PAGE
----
Both long-distance runners and casual joggers can improve their performance by keeping their feet in top condition and taking steps to control foot problems common in runners.

The human foot is a biological masterpiece that can endure the stress of daily activity. For runners, the feet are more vulnerable to injury than any other part of the body. Runners should watch for signs of foot problems that can slow them down if not treated promptly.

The most common complaint from runners is heel pain. This condition, also called plantar fasciitis, is frequently caused by inflammation of the ligament that holds up the arch.

Heel pain can result from faulty mechanics and overpronation, when pressure is unequally applied to the inside of the foot. It can also be caused by wearing running shoes that are worn out or too soft.

At the first sign of heel pain, runners should do stretching exercises, wear sturdier shoes and use arch supports. In some cases, icing and anti-inflammatory drugs like ibuprofen can help.

If heel pain continues, custom orthotics, injections or physical therapy might be required. Normally, surgery isn't considered unless heel pain persists for more than a year and conservative treatment fails to bring relief.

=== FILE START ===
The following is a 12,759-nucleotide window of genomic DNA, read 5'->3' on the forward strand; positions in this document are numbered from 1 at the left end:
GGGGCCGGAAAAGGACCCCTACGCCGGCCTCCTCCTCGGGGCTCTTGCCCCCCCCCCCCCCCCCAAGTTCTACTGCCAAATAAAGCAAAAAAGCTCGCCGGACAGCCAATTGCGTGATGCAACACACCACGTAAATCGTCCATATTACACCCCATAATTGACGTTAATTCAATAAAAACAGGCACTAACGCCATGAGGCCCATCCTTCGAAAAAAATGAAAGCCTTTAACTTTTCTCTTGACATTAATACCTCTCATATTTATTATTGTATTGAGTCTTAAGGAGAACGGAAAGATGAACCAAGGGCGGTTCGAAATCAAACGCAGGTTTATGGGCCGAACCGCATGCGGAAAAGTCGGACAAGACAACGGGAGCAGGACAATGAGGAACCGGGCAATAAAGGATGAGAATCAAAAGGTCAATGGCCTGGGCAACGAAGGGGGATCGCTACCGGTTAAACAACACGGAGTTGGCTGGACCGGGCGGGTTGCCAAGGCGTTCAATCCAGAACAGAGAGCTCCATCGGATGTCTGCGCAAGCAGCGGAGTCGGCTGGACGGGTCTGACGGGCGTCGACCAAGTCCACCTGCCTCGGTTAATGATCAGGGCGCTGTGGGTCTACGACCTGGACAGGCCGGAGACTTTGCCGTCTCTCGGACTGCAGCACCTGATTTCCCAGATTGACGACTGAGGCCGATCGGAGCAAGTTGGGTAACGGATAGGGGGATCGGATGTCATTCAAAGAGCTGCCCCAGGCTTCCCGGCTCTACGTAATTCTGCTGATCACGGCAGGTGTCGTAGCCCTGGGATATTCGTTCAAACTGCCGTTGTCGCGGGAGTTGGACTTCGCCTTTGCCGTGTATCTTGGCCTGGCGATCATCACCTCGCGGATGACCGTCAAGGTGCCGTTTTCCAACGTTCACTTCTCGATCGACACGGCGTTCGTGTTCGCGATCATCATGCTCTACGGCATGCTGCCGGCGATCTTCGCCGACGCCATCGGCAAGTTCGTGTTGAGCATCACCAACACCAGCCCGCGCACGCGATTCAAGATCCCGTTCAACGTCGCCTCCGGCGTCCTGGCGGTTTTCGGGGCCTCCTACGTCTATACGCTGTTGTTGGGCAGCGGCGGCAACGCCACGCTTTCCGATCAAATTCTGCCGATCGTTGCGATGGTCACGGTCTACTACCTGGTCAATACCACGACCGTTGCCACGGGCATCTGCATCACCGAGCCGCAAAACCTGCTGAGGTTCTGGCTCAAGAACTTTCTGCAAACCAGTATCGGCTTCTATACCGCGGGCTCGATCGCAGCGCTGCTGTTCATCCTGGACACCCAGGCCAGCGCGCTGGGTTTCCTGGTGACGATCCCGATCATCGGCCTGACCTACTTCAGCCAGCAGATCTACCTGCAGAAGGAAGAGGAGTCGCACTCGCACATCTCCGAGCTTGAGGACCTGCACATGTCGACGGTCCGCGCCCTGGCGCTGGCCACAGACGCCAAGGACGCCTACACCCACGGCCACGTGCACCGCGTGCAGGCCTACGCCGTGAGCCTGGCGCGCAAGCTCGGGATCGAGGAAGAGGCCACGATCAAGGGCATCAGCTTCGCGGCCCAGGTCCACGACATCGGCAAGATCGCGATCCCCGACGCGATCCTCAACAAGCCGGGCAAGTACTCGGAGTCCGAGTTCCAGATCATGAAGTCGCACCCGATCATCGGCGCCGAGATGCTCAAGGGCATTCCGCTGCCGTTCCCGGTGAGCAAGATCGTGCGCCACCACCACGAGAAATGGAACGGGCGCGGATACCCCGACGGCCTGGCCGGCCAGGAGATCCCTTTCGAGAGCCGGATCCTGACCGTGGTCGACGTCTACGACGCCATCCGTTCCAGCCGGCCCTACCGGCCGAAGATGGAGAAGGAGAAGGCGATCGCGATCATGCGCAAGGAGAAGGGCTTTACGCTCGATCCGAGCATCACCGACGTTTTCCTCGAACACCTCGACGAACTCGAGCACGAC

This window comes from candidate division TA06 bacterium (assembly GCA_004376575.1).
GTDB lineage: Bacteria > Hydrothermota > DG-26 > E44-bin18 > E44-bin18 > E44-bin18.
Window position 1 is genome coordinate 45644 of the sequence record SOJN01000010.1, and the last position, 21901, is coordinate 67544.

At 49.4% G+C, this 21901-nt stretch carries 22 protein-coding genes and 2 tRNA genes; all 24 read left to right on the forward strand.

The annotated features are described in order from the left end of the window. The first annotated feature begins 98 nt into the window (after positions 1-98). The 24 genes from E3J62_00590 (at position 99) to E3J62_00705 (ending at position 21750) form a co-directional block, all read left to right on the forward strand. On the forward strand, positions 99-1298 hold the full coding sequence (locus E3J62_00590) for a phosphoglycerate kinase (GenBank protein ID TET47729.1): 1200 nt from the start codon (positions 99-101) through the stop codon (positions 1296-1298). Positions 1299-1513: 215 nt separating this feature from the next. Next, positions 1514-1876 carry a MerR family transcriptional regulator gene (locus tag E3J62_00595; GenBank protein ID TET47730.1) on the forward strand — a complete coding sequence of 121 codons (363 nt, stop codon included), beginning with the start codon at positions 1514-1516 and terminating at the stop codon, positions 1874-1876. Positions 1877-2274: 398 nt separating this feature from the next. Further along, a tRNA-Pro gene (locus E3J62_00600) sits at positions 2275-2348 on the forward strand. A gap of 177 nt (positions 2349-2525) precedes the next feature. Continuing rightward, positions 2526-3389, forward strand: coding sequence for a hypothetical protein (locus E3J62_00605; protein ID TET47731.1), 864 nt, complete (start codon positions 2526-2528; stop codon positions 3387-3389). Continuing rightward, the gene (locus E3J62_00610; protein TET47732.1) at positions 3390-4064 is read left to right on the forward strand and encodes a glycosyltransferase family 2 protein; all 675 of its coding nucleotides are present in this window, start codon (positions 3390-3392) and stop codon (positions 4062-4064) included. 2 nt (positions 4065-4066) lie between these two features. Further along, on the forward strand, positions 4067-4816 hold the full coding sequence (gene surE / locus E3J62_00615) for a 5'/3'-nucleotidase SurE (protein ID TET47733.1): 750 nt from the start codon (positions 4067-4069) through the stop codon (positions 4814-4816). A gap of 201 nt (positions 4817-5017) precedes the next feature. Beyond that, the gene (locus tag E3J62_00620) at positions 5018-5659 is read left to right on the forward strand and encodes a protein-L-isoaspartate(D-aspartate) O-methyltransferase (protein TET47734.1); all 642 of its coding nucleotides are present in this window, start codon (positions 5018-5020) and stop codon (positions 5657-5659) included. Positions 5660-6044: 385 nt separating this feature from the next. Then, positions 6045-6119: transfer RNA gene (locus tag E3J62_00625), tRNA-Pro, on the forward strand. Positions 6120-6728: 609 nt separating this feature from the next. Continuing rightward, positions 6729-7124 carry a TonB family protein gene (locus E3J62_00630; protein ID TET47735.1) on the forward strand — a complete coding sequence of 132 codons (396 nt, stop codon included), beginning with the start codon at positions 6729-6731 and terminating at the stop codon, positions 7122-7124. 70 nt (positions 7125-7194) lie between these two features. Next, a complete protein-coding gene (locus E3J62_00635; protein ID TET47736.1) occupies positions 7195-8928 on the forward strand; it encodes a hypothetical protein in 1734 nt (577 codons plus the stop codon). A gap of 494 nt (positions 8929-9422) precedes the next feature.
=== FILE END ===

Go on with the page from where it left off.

Neuromas and tendonitis are other common foot problems that affect runners.

A neuroma is a pinched nerve between the toes that can cause pain, numbness and a burning sensation in the ball of the foot.Overly flexible shoes are often the cause; padding, orthotics or injections are usually effective. Sometimes, surgery is recommended if pain between the toes continues for more than six months.

Serious runners can also be sidelined by tendonitis, as can overzealous beginners who try too much too soon.

There are several forms of tendonitis that affect the Achilles and other areas; all are treated with rest, icing, stretching, anti-inflammatory medications, and sometimes orthotics or physical therapy.

A common myth among athletes is that it's not possible to walk or run if a bone in the foot is fractured.

I often hear surprised patients say, "It can't be broken; I can walk on it." That's dead wrong, especially with stress fractures, when pain and swelling might not occur for a few days.

If a fracture or sprain is suspected, I advise runners to remember the acronym "RICE," referring to rest, ice, compression and elevation.

If pain and swelling continues after following RICE for three or four days, see a foot and ankle surgeon for an X-ray and proper diagnosis.

Vail is with Advanced Footcare Clinic, Findlay. Questions for Blanchard Valley Health System doctors may be sent to This email address is being protected from spambots. You need JavaScript enabled to view it., or to Weekend, The Courier, P.O. Box 609, Findlay, OH 45839-0609.

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